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SFTP/FTPS and permissions

Discussion in 'Security' started by Daniele.Gri, Jun 16, 2011.

  1. Daniele.Gri

    Daniele.Gri Member

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    I'm currently running php with suphp, and generally I'm very happy about it, but due to security concerns, I'm trying to tighten the security of the client/server connections, I've tried both SFTP and FTPS, but

    • SFTP: When I connect with SFTP instead of landing in /home/username I land in /, that's more of a nuisance than anything else, but it'd be nice to have a fix for it. Plus all the newly created files have 0666 permissions (dirs are 0777)
    • FTPS: Works like a charm if I set it as Explicit, but new files are 0664 and new folders are 0775.

    Now, the problem lies in the fact that suphp kinda doesn't want files to have permissions higher than 0644 (0755 for folders), is there a way to configure this setting in a clean way? Would it be possible for you people to implement such a configuration natively in the next updates (so ppl that use suphp don't have to do it manually on each server)?

    I forgot to mention I'm running Pure-FTPd, dunno if the other daemon is better for this.
     
  2. Daniele.Gri

    Daniele.Gri Member

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    for SFTP I've been able to fix it on some clients, but for some reason there's this line in /etc/bashrc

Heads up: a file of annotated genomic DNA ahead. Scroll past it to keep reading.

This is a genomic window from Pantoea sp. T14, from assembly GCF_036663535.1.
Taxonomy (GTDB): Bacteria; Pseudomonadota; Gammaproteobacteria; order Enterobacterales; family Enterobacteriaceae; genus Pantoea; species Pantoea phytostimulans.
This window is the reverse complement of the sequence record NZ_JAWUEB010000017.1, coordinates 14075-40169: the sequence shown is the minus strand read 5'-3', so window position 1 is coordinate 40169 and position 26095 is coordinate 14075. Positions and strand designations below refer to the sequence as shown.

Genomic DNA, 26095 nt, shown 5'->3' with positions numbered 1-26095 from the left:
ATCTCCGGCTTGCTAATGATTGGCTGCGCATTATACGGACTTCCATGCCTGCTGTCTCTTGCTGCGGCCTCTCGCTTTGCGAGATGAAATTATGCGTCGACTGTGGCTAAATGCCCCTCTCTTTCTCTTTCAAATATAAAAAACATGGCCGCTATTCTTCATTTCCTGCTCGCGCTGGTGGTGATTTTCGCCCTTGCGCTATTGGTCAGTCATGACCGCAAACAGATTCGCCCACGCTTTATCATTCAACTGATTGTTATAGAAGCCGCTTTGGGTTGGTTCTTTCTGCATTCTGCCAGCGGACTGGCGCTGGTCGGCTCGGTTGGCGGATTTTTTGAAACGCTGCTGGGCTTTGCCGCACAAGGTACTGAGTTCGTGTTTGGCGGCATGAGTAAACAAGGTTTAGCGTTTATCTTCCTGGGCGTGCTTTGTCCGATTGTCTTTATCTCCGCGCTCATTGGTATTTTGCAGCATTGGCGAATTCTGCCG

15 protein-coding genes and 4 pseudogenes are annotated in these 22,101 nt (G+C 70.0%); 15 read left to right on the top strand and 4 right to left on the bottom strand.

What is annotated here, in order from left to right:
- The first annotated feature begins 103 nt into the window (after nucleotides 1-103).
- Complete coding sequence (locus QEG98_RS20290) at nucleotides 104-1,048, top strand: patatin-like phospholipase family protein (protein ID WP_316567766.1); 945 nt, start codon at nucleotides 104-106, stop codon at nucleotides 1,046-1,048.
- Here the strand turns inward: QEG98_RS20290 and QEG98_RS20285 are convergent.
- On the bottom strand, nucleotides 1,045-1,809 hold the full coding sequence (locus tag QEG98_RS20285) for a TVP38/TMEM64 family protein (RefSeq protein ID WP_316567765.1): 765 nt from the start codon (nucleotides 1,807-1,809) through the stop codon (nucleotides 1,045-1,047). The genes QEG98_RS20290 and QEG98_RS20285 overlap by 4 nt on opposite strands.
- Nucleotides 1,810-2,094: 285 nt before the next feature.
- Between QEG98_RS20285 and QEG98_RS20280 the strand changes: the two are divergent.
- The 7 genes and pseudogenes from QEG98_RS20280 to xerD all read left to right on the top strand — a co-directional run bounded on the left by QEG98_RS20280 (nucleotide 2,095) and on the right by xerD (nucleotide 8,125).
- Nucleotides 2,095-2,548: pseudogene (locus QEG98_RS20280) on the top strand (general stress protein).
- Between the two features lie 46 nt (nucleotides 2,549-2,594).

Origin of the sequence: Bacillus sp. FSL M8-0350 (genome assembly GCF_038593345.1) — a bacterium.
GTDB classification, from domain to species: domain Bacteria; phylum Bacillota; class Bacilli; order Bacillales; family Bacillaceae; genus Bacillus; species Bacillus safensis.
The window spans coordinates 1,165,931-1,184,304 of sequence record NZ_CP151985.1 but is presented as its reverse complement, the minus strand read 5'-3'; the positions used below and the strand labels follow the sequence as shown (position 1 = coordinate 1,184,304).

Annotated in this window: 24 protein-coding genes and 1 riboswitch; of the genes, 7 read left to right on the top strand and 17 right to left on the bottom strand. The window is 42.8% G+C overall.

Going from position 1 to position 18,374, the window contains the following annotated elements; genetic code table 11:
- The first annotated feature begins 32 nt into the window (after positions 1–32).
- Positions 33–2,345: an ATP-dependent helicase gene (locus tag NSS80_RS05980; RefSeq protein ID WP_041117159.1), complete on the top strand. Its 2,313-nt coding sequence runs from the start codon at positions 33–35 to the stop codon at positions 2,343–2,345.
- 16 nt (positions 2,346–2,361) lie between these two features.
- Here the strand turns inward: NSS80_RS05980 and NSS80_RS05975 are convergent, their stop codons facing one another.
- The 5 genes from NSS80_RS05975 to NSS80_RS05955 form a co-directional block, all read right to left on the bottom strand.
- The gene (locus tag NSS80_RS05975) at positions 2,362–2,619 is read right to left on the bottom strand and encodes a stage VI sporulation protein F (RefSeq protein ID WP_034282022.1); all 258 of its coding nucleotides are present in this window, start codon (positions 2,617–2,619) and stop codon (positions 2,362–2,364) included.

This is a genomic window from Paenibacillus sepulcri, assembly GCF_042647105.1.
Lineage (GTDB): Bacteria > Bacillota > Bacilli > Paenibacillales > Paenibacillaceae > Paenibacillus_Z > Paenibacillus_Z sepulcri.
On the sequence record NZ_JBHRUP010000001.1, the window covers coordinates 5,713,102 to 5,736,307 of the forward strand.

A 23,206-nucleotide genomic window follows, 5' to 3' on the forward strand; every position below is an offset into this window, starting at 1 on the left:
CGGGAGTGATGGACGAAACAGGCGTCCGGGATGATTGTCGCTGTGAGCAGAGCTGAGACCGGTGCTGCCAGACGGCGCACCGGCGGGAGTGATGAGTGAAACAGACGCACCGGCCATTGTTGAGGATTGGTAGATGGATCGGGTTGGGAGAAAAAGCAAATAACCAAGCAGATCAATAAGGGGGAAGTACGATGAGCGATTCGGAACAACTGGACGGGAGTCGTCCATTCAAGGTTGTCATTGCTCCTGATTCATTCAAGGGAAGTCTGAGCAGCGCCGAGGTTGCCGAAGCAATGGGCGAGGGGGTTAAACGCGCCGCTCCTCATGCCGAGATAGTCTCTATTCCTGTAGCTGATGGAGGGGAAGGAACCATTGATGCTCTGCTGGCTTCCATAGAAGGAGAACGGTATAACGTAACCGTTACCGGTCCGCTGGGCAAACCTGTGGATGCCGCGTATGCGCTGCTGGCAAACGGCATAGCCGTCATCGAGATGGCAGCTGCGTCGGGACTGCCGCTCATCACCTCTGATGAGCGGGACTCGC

Code:
    if [ $UID -gt 99 ] && [ "`id -gn`" = "`id -un`" ]; then
            umask 002
    else
            umask 022
    fi
    
    setting umask to 002 for normal users, meaning that the aforementioned problem with FTPS occurs. Any reason why this should be happening?
     
  3. Infopro

    Infopro cPanel Sr. Product Evangelist
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    Twitter:
    When you connect via SFTP who are you logging in as?
     
  4. cPanelTristan

    cPanelTristan Quality Assurance Analyst
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    The lines in /etc/bashrc are not default part of any CentOS installation:

    Code:
    root@host [~]# grep -i mask /etc/bashrc
    root@host [~]#
    These values were added by someone. You could try commenting them out otherwise to see the results, but they were not added by cPanel.

    I did find those lines in the csh files, but csh isn't the default shell on most systems:

    In /etc/csh.login file:

    Code:
    # Set umask consistently with bash for loginshells (csh.login sourced
    # after csh.cshrc unlike with bash profile/bashrc scripts and umask
    # might be modified in profile.d csh scripts)
    if ($?loginsh) then
      if ($uid > 99 && "`id -gn`" == "`id -un`") then
          umask 002
      else
          umask 022
      endif
    endif
    In /etc/csh.cshrc file:

    Code:
    # By default, we want this to get set.
    # Even for non-interactive, non-login shells.
    if ($uid > 99 && "`id -gn`" == "`id -un`") then
        umask 002
    else
        umask 022
    endif
     
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